In Windows PowerShell 3.0, a remote session can be disconnected in one of two ways. The first is a manual disconnect that you initiate by using the Disconnect-PSSession or Invoke-Command -InDisconnectedSession cmdlet. The second is through robust connections auto-disconnect. That is if a network connection is lost in a session that session is automatically disconnected after 4 minutes of trying to re-establish the network connection.
In Windows PowerShell 4.0 there is a third way a remote session is disconnected and that is when you hit a breakpoint in a script in the remote session. In this third case the script in the remote session is stopped in the debugger and the remote session is disconnected from the client. To debug or continue the script, you have to use the Enter-PSSession cmdlet to enter into an interactive debug session from the Windows PowerShell console. In the debug session, you can debug the script or continue execution.
You can determine whether a disconnected session is stopped in the debugger by connecting to it (via Connect-PSSession) and looking at the session Availability field. If it is stopped in the debugger then Availability == 'RemoteDebug'.
After a remote session is stopped in the debugger and disconnected, you have only two choices about how to proceed with the session. You can debug the session by using the Enter-PSSession cmdlet or you can kill the session by using the Remove-PSSession cmdlet.
When you run a script in a disconnected session, the script runs on the remote machine and the output data is buffered on the remote machine. You normally connect and retrieve the script output by running Receive-PSSession cmdlet. However, if the script is stopped in the remote session at a breakpoint in the debugger, Receive-PSSession will not work and you will receive a warning message that the session is stopped in the debugger. To continue you must debug the remote script in an interactive session by using Enter-PSSession. In this interactive session you can debug the script or let the script run to completion by removing all breakpoints and using the debugger “continue” command.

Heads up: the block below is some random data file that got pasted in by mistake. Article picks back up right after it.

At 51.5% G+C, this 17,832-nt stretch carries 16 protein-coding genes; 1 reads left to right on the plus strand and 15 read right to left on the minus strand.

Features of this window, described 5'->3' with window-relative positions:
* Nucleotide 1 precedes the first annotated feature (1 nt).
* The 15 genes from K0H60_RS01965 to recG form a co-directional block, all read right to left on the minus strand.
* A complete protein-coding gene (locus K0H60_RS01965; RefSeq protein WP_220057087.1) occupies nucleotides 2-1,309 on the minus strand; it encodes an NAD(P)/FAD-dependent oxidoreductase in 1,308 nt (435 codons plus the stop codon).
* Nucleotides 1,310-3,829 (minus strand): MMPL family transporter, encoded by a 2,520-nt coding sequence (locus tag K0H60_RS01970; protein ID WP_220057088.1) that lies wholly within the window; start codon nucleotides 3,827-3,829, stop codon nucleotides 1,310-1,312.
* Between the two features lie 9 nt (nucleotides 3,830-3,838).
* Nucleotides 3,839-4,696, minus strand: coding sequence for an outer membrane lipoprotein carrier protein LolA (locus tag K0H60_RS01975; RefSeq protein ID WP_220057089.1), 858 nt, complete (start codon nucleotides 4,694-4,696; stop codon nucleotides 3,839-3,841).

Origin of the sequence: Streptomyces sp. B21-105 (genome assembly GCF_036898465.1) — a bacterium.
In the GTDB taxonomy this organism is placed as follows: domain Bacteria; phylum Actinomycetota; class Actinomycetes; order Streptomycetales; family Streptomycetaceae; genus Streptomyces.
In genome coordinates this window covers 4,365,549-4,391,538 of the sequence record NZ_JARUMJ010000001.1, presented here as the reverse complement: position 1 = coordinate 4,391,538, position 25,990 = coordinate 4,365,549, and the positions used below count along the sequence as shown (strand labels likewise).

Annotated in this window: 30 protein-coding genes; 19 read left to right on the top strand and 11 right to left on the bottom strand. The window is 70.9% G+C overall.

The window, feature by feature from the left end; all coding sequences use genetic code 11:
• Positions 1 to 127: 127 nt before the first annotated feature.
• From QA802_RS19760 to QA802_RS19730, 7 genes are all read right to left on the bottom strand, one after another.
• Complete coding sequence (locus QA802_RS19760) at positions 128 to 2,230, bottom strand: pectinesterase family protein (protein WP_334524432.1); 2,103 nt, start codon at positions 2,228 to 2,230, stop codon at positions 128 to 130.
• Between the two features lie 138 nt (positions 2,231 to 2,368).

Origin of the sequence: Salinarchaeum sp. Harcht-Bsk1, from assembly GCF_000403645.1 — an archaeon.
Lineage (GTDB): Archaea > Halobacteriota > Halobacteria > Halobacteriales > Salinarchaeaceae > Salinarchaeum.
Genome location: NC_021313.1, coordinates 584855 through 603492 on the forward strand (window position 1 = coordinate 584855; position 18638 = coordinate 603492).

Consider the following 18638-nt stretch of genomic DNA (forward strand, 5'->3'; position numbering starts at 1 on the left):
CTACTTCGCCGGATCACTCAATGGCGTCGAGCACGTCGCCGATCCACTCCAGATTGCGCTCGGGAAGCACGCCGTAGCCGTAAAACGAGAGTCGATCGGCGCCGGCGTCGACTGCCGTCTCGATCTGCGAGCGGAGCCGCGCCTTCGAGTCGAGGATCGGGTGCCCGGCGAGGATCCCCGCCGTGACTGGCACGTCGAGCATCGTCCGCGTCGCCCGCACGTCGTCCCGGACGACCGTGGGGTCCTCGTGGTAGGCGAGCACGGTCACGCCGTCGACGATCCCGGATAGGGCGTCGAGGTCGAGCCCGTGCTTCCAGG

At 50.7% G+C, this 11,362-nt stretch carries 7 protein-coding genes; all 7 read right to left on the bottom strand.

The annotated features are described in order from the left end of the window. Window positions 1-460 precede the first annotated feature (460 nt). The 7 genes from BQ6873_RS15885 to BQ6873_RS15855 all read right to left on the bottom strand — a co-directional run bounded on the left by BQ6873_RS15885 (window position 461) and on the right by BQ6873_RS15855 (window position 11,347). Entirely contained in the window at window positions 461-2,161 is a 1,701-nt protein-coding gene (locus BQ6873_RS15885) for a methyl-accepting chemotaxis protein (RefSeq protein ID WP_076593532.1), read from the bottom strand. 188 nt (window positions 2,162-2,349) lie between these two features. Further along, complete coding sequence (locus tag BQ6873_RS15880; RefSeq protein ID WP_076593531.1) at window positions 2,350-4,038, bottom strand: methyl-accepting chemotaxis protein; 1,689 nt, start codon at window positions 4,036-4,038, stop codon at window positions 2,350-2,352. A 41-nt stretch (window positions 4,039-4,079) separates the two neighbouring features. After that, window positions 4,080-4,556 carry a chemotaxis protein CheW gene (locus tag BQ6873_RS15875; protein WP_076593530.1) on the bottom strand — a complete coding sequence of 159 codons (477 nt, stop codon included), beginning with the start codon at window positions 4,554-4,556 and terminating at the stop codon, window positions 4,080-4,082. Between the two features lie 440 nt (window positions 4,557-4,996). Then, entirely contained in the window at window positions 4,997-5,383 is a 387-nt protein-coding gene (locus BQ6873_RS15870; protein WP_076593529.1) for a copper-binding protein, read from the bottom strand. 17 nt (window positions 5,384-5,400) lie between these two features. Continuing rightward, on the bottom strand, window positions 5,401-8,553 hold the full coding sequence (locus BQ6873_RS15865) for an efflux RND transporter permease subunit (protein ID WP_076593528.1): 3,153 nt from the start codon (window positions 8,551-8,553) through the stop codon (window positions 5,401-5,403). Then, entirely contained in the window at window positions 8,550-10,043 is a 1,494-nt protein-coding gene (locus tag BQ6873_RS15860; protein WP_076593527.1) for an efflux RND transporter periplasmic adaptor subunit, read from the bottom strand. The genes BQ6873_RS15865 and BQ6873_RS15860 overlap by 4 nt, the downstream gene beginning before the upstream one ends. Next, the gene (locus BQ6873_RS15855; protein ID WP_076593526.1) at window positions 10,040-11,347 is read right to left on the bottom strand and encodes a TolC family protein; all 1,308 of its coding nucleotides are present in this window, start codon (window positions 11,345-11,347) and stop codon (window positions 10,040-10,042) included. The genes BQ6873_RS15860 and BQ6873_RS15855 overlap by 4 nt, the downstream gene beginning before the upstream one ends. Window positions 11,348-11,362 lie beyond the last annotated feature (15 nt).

Windows PowerShell supports running scripts synchronously on remote machines by using the Invoke-Command cmdlet. In the section above I talked about using Invoke-Command to set line breakpoints and run script files on a remote machine using the InDisconnectedSession parameter. As you saw, Invoke-Command immediately disconnected the session and let the script run asynchronously in the remote session. You then debugged the remote session using Enter-PSSession. In this scenario we do the same thing except that we leave the session connected while the script is running. When the line breakpoint we set is hit, the session is automatically disconnected. We then connect to the remote session again and debug as before.
Debugging remote running scripts is an important and powerful extension of PowerShell script debugging. No longer do you need to copy script files from a remote machine to your local machine just so you can debug them. Now you can debug script right on the remote machine and in that context.
Paul Higinbotham [MSFT] Windows PowerShell Development